De Lancre pushed through trials and executions. At intervals in the proceedings, he played the lute from the bench and had the condemned witches dance before him. The first group of witches to be burned named many others, which so infuriated the townsfolk that they attacked the condemned as they were being led in carts to the stakes, crying at them to withdraw their accusations. De Lancre relates that on the sabbat after these first burnings, the cowardly Devil did not show up, nor did he for the next three sabbats, but sent an inferior Imp in his stead. Satan allegedly told his followers that no more witches would be burned, but de Lancre proved him a liar.

At one point, de Lancre became convinced that witches and the Devil attempted an attack on him one night while he slept in a castle in Saint Pe. On the night of September 24, the Devil supposedly entered his bedchamber and said a Black Mass. Witches forced their way under his bed curtains to poison him but could not do so because he was protected by God. The Devil had sex with one of the witches. According to another version of the story, the Devil and the witches could not gain entrance to the bed chamber but said two Black masses.

According to de Lancre, when the last witch to be tried and executed was set afire, alive, at the stake, a swarm of toads escaped from her head. The spectators responded with a hail of stones, so that the witch was nearly stoned to death before the flames claimed her. One great black toad, however, managed to avoid stones, sticks and flames, and escaped.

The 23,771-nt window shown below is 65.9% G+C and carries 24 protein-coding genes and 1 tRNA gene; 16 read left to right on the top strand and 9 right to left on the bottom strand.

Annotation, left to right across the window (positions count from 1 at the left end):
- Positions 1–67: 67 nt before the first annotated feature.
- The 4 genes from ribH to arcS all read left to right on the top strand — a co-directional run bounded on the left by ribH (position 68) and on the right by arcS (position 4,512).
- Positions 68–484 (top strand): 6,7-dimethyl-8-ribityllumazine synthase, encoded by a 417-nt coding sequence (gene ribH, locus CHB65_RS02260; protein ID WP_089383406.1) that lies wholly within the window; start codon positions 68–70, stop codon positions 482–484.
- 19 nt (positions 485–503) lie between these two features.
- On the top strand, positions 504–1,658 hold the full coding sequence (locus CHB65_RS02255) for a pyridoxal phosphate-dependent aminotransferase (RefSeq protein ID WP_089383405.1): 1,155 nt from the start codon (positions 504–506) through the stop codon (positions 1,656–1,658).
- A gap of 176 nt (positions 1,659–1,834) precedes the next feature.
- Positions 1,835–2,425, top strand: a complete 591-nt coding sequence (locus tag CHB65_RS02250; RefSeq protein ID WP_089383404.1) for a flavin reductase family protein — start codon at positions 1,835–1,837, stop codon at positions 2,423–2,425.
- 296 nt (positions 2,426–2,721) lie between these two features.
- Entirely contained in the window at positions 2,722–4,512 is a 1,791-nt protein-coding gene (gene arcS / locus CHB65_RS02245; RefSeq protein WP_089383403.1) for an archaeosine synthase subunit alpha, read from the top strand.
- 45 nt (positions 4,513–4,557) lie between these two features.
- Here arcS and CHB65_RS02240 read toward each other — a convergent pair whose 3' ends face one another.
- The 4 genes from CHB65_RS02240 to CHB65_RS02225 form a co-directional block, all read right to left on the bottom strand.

At the end of de Lancre’s legal tour in 1610, he was granted a leave of absence and went to Rome, Naples and Lombardy. Sometime between 1612 and 1622, he was rewarded for his great service to the state and was made a state counsellor in Paris. He wrote the details of his trials and investigations in three works: Tableau de l’inconstance des mauvais anges et démons (Description of the inconstancy of evil angels) (1612); L’Incredulité et miscréance du sortilège plainement convaincue (Incredulity and misbelief of enchantment) (1622); and Du sortilège (Witchcraft) (1627). He died in Paris in 1630 or 1631.



  • Baroja, Julio Caro. The World of the Witches. 1961. Reprint, Chicago: University of Chicago Press, 1975.
  • Michelet, Jules. Satanism and Witchcraft. Translated by A. R. Allinson. 1939. Reprint, Secaucus, N.J.: Citadel Press, 1992.
  • Seligmann, Kurt. The Mirror of Magic. New York: Pantheon Books, 1948.


The Encyclopedia of Witches, Witchcraft and Wicca – written by Rosemary Ellen Guiley – Copyright © 1989, 1999, 2008 by Visionary Living, Inc.